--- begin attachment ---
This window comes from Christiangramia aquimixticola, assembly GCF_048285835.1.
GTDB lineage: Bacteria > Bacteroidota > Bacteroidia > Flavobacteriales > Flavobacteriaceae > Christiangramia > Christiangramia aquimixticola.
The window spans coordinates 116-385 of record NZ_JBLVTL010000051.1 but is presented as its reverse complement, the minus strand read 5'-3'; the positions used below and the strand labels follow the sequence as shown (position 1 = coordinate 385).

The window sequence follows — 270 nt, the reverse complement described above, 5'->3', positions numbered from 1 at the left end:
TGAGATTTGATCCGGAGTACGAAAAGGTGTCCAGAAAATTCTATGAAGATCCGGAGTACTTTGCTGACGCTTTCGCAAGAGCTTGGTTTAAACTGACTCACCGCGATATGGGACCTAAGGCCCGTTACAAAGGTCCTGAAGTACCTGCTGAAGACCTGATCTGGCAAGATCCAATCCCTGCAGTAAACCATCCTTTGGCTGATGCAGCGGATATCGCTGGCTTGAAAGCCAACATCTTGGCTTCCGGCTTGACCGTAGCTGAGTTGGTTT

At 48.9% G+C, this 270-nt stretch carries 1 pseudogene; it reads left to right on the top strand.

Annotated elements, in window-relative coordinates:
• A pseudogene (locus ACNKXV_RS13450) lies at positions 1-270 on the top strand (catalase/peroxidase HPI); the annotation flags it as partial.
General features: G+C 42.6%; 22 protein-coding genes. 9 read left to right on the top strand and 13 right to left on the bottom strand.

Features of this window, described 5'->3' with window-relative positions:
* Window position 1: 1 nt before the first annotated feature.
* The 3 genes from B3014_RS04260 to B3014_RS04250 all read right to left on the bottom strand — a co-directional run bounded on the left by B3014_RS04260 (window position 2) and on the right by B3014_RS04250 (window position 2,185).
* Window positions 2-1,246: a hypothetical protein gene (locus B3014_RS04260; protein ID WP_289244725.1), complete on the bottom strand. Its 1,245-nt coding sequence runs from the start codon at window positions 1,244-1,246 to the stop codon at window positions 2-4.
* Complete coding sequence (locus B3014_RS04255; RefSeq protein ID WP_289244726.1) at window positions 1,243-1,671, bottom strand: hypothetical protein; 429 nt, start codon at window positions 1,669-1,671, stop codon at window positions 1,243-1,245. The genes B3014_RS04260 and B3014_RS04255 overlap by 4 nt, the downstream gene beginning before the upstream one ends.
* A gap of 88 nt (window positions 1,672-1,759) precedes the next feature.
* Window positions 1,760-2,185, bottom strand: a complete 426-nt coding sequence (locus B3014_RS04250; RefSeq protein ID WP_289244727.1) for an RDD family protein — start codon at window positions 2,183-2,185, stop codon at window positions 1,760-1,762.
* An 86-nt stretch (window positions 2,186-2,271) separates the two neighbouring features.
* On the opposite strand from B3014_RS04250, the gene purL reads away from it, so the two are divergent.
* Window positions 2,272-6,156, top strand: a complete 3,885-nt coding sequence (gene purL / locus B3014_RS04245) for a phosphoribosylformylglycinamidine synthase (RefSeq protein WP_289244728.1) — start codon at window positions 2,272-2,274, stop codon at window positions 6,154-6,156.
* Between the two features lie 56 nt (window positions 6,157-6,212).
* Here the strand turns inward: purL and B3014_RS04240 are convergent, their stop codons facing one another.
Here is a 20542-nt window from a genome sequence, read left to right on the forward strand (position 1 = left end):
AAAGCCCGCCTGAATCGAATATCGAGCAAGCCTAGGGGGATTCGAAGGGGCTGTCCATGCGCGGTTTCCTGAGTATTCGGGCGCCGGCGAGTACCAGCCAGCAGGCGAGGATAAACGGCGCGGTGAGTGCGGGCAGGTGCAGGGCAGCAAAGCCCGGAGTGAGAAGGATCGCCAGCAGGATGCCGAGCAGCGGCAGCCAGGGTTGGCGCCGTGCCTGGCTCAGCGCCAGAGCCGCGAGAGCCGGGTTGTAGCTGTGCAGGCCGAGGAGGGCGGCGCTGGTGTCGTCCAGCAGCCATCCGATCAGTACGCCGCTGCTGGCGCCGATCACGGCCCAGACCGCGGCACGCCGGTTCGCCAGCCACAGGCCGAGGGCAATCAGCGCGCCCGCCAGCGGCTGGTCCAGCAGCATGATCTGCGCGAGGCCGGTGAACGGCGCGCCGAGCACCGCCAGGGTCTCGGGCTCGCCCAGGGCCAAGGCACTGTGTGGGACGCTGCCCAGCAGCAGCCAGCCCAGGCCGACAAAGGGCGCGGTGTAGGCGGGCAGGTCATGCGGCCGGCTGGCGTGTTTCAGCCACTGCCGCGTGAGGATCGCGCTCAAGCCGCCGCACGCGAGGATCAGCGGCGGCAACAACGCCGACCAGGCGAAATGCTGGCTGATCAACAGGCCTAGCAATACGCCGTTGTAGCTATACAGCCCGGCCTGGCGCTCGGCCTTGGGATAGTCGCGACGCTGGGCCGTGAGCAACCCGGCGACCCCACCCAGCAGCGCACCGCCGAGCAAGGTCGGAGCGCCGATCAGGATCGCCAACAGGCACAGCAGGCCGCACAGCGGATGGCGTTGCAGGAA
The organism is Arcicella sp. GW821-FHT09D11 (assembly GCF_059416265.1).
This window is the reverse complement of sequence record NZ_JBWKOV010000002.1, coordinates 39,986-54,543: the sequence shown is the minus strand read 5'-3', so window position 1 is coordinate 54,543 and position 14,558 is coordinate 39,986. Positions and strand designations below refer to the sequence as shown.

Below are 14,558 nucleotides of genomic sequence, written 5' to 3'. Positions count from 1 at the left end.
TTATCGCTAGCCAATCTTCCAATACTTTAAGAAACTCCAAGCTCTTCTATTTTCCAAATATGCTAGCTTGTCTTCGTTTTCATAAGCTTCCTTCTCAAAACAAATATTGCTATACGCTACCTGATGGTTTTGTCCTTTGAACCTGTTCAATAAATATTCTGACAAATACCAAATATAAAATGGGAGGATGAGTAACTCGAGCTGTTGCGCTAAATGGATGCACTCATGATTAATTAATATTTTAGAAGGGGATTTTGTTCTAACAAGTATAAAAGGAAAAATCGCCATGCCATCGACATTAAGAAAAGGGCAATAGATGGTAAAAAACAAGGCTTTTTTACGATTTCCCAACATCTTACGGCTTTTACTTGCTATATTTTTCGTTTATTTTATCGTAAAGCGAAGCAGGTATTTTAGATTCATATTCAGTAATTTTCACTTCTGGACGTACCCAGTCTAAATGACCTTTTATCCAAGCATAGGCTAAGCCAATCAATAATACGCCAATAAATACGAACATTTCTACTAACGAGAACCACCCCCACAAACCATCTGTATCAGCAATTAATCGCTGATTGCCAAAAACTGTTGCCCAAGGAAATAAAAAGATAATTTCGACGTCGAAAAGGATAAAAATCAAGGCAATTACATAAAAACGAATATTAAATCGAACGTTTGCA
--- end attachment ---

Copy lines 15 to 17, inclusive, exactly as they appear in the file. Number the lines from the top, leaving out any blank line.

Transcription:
* A gap of 88 nt (window positions 1,672-1,759) precedes the next feature.
* Window positions 1,760-2,185, bottom strand: a complete 426-nt coding sequence (locus B3014_RS04250; RefSeq protein ID WP_289244727.1) for an RDD family protein — start codon at window positions 2,183-2,185, stop codon at window positions 1,760-1,762.
* An 86-nt stretch (window positions 2,186-2,271) separates the two neighbouring features.